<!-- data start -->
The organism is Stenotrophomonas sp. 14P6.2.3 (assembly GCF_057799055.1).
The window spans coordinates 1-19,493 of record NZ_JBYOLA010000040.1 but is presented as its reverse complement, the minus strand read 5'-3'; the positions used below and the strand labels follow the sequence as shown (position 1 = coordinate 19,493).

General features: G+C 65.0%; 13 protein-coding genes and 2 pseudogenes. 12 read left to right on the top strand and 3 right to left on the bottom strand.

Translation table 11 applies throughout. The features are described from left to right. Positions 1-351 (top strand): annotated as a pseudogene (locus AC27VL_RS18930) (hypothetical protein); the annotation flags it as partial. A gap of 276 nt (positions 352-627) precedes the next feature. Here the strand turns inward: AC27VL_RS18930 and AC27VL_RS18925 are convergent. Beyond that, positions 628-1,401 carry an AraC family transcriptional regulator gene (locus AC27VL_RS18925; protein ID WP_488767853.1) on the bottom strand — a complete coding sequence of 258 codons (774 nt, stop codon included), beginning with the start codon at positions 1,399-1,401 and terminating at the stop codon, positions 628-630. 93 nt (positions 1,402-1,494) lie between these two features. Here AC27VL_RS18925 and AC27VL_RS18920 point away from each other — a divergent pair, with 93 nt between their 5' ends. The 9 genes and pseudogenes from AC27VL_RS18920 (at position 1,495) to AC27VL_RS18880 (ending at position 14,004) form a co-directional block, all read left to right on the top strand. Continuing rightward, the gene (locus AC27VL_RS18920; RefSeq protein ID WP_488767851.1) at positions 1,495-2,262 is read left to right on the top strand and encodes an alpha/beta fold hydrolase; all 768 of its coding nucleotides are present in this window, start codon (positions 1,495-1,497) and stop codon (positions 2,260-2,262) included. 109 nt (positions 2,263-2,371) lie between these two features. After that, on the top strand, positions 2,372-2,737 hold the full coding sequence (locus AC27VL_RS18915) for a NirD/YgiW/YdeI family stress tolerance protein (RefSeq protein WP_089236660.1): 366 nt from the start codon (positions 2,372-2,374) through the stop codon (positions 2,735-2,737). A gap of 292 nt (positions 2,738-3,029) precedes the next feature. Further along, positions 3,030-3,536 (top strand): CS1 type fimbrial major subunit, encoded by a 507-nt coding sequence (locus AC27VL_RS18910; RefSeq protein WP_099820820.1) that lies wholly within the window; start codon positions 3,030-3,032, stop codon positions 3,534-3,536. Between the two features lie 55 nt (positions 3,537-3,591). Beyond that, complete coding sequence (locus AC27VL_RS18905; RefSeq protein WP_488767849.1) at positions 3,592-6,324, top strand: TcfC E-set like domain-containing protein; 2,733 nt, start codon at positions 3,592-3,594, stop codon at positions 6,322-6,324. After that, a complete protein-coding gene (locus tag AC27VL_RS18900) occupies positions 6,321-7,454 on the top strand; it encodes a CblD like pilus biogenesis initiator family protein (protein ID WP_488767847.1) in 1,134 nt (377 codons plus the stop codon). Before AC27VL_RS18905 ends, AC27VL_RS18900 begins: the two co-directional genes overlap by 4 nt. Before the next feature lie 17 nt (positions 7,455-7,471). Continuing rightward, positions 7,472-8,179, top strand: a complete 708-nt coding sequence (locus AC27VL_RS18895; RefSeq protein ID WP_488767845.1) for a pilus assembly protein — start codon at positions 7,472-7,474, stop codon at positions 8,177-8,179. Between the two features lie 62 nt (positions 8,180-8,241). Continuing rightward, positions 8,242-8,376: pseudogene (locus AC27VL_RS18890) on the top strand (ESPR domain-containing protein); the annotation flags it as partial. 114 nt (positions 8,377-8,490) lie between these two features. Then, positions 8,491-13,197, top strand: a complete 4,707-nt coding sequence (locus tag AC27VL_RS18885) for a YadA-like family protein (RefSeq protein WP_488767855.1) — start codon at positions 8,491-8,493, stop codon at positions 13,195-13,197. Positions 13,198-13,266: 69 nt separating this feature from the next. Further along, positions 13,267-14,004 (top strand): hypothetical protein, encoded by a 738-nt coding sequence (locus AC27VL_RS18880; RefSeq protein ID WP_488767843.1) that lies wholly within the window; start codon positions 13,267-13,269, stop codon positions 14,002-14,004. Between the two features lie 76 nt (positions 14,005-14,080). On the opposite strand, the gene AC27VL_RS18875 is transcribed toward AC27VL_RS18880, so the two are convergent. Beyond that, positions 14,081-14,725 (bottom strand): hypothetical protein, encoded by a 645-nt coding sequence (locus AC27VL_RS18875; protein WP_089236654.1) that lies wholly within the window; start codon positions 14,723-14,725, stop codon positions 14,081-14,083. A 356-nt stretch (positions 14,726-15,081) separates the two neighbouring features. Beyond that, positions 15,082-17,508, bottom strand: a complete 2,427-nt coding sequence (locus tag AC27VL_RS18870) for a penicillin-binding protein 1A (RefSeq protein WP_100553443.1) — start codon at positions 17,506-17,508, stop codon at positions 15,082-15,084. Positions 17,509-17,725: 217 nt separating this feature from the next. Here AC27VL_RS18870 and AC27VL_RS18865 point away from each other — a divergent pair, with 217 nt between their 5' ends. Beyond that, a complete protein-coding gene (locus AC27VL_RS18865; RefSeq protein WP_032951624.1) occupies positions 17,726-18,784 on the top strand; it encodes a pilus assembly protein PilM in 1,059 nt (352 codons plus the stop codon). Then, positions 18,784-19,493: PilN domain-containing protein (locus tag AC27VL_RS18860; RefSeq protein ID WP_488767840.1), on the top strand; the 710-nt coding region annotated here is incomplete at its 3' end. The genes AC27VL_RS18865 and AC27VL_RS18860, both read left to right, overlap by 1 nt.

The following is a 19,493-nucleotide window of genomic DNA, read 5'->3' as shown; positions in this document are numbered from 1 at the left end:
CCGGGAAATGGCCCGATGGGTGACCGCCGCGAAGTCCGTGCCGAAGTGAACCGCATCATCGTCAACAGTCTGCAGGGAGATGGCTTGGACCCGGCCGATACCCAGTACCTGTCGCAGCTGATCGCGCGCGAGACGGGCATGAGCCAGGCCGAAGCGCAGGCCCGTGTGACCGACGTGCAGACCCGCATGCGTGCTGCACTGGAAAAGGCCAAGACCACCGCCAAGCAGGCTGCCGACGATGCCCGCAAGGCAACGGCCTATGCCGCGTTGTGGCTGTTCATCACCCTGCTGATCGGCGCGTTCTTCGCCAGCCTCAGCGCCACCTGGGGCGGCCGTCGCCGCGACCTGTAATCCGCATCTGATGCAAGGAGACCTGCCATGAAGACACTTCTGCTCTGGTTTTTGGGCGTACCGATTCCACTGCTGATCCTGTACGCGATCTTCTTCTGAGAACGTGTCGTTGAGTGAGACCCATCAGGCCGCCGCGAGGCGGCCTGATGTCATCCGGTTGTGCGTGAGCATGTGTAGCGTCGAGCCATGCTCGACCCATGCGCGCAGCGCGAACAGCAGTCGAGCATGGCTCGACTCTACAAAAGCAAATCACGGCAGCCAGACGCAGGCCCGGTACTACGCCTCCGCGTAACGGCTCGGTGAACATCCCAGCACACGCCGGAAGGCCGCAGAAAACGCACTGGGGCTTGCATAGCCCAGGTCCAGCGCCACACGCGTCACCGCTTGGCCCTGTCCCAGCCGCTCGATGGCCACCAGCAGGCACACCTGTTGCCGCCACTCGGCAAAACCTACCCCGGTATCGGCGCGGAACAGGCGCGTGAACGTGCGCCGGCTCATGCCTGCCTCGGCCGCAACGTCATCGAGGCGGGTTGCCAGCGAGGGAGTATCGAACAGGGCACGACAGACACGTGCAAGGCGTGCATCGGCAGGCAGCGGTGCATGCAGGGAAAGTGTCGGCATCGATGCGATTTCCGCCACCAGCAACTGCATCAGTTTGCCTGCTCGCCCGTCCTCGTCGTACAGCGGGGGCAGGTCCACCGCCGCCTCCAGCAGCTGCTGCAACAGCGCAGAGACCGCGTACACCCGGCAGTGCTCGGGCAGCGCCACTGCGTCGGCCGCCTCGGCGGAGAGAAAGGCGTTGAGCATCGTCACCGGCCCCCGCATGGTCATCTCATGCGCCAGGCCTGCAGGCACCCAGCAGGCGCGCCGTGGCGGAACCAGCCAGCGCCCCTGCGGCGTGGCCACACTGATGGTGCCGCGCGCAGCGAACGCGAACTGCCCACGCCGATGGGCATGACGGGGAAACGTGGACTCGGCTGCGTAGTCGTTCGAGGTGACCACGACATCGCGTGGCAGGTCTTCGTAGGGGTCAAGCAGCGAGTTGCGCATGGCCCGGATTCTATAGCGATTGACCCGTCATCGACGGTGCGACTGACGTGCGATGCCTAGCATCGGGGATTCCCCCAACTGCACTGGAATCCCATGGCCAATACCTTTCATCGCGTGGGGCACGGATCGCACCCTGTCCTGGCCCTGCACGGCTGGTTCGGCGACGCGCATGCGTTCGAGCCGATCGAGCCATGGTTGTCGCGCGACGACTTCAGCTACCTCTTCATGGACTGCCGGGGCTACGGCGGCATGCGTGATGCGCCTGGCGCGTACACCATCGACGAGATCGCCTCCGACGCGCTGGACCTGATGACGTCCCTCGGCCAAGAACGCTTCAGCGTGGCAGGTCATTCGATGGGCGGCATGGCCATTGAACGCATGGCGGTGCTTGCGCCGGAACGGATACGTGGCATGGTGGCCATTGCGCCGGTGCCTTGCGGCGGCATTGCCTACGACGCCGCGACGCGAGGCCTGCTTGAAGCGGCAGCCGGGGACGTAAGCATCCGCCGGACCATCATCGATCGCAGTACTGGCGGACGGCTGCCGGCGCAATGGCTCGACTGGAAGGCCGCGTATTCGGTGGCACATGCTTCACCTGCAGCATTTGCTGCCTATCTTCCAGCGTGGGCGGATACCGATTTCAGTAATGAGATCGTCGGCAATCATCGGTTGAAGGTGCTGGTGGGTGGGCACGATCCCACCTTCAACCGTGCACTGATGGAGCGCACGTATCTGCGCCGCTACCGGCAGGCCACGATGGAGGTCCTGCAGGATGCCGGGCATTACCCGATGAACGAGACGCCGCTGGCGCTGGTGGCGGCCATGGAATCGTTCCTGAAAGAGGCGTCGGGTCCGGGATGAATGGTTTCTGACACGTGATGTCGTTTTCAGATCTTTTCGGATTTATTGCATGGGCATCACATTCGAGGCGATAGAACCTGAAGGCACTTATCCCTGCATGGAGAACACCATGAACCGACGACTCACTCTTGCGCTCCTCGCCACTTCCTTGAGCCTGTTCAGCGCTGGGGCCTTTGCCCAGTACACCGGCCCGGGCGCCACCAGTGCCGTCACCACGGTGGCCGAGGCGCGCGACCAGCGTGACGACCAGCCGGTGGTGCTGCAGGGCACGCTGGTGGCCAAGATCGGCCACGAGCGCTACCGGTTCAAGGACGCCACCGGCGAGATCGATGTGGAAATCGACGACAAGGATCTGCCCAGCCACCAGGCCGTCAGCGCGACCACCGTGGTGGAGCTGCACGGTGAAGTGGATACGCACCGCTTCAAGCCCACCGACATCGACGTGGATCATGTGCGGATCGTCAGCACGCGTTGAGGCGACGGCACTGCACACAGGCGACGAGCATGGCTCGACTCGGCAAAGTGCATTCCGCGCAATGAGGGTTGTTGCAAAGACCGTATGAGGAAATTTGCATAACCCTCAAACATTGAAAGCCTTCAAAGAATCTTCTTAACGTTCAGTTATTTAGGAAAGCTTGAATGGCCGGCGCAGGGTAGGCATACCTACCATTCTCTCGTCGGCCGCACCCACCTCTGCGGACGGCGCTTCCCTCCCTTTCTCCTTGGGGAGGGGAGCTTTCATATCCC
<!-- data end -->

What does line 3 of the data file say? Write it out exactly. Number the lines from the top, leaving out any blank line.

General features: G+C 65.0%; 13 protein-coding genes and 2 pseudogenes. 12 read left to right on the top strand and 3 right to left on the bottom strand.